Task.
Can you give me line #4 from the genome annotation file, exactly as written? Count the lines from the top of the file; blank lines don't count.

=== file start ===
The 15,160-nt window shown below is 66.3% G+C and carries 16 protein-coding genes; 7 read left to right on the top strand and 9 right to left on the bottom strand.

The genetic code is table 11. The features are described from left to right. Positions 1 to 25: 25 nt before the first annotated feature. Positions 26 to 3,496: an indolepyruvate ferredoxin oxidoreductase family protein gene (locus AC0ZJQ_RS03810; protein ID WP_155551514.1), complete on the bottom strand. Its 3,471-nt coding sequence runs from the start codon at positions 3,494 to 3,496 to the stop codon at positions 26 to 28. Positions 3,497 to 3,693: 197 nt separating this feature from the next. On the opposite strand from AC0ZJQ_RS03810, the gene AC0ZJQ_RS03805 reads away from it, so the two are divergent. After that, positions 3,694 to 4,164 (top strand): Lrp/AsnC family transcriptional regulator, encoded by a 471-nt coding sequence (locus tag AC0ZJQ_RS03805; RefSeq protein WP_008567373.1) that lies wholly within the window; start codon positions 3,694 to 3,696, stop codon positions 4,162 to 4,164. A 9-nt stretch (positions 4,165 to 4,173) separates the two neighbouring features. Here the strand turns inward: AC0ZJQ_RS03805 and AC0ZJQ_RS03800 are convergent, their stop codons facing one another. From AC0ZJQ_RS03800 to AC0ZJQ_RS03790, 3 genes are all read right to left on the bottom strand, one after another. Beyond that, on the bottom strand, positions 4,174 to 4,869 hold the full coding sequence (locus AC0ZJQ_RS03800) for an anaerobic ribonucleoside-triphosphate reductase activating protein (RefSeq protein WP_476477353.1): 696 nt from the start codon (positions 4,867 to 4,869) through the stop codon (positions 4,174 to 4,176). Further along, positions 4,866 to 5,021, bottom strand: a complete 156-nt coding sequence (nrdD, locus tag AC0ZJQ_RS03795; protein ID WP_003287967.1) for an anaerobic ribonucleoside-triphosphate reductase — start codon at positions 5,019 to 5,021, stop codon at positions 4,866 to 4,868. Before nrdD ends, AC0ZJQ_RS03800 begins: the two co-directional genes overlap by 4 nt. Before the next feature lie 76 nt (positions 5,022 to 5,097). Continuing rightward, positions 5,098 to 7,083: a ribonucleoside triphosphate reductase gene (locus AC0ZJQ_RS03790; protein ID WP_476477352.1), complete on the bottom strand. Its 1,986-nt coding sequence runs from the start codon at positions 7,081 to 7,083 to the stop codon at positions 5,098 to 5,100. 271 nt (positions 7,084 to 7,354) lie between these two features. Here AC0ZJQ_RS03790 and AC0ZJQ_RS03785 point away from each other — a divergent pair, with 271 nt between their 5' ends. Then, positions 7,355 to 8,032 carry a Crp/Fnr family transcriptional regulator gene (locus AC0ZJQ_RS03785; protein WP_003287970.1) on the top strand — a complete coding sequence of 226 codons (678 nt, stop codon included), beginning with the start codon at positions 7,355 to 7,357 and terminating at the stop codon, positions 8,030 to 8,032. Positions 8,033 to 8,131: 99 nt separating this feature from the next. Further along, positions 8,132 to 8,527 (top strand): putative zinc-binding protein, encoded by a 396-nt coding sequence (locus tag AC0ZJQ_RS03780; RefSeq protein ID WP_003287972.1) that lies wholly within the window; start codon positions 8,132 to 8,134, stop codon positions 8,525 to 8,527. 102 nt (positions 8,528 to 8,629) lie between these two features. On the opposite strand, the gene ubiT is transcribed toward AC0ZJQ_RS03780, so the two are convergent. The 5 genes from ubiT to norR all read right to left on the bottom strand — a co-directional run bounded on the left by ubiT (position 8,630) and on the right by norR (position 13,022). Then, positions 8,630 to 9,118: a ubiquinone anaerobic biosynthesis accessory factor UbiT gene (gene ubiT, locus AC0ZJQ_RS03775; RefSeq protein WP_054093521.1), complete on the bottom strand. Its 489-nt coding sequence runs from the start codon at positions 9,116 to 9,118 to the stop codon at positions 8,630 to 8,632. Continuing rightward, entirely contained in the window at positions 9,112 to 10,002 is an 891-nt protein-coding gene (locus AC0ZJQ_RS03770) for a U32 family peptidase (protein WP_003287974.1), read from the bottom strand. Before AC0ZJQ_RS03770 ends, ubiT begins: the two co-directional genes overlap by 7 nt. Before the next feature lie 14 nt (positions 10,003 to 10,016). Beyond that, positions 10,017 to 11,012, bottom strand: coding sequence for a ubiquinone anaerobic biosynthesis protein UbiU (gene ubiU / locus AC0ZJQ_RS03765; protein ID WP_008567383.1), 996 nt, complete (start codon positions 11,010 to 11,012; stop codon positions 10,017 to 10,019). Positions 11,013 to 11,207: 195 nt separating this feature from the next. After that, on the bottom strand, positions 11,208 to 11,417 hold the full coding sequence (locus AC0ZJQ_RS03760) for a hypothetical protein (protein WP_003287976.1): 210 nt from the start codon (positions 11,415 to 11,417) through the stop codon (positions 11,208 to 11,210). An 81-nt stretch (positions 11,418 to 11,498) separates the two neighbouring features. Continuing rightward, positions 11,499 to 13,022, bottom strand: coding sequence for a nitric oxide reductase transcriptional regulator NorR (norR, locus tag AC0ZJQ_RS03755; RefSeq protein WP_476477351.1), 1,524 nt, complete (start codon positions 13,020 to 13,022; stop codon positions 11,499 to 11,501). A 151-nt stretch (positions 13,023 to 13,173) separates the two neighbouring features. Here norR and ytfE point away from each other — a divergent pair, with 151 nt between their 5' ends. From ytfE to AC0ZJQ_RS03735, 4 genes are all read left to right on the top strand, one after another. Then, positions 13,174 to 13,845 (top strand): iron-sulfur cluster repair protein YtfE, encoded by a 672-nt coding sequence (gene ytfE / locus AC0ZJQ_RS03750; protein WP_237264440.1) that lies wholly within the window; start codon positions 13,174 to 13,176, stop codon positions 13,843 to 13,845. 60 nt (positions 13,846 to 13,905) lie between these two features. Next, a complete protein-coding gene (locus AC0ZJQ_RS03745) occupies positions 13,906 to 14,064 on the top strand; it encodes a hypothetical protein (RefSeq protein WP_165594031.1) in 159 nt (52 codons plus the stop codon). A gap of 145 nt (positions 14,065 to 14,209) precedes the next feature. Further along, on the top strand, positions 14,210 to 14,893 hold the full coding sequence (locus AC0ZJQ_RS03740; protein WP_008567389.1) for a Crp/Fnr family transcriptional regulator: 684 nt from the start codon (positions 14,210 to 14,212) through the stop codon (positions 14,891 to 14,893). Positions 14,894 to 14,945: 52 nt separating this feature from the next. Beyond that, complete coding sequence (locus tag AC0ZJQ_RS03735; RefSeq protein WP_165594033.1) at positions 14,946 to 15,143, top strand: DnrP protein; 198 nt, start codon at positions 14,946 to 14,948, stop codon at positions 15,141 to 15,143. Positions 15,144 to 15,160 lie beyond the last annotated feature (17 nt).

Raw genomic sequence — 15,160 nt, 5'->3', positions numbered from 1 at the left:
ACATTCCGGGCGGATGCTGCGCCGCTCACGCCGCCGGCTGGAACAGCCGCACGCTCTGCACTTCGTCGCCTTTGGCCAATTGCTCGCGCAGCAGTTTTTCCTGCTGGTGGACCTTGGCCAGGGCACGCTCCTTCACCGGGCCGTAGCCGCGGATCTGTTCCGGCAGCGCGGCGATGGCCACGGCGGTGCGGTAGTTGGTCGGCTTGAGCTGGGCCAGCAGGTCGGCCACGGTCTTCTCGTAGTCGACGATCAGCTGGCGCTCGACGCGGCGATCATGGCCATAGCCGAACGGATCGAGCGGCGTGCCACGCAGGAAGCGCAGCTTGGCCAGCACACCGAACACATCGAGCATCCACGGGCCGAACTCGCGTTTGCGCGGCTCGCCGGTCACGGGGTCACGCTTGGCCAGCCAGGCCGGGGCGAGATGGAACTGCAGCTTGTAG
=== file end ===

ACATTCCGGGCGGATGCTGCGCCGCTCACGCCGCCGGCTGGAACAGCCGCACGCTCTGCACTTCGTCGCCTTTGGCCAATTGCTCGCGCAGCAGTTTTTCCTGCTGGTGGACCTTGGCCAGGGCACGCTCCTTCACCGGGCCGTAGCCGCGGATCTGTTCCGGCAGCGCGGCGATGGCCACGGCGGTGCGGTAGTTGGTCGGCTTGAGCTGGGCCAGCAGGTCGGCCACGGTCTTCTCGTAGTCGACGATCAGCTGGCGCTCGACGCGGCGATCATGGCCATAGCCGAACGGATCGAGCGGCGTGCCACGCAGGAAGCGCAGCTTGGCCAGCACACCGAACACATCGAGCATCCACGGGCCGAACTCGCGTTTGCGCGGCTCGCCGGTCACGGGGTCACGCTTGGCCAGCCAGGCCGGGGCGAGATGGAACTGCAGCTTGTAG